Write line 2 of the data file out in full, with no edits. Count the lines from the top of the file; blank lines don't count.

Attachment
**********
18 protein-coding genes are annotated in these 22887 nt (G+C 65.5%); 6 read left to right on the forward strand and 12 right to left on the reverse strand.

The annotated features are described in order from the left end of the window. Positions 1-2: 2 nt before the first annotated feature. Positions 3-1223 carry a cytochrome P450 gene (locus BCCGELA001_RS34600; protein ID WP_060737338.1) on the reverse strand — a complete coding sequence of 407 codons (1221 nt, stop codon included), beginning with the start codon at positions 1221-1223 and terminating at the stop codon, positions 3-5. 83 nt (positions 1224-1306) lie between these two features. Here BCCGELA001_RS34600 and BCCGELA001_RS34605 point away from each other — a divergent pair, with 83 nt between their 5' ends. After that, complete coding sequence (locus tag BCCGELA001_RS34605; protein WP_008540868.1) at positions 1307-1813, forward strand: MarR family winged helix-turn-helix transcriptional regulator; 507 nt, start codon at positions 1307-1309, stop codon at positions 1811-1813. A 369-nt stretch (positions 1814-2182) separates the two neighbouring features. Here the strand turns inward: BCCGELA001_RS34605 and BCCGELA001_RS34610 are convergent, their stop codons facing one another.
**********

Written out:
The annotated features are described in order from the left end of the window. Positions 1-2: 2 nt before the first annotated feature. Positions 3-1223 carry a cytochrome P450 gene (locus BCCGELA001_RS34600; protein ID WP_060737338.1) on the reverse strand — a complete coding sequence of 407 codons (1221 nt, stop codon included), beginning with the start codon at positions 1221-1223 and terminating at the stop codon, positions 3-5. 83 nt (positions 1224-1306) lie between these two features. Here BCCGELA001_RS34600 and BCCGELA001_RS34605 point away from each other — a divergent pair, with 83 nt between their 5' ends. After that, complete coding sequence (locus tag BCCGELA001_RS34605; protein WP_008540868.1) at positions 1307-1813, forward strand: MarR family winged helix-turn-helix transcriptional regulator; 507 nt, start codon at positions 1307-1309, stop codon at positions 1811-1813. A 369-nt stretch (positions 1814-2182) separates the two neighbouring features. Here the strand turns inward: BCCGELA001_RS34605 and BCCGELA001_RS34610 are convergent, their stop codons facing one another.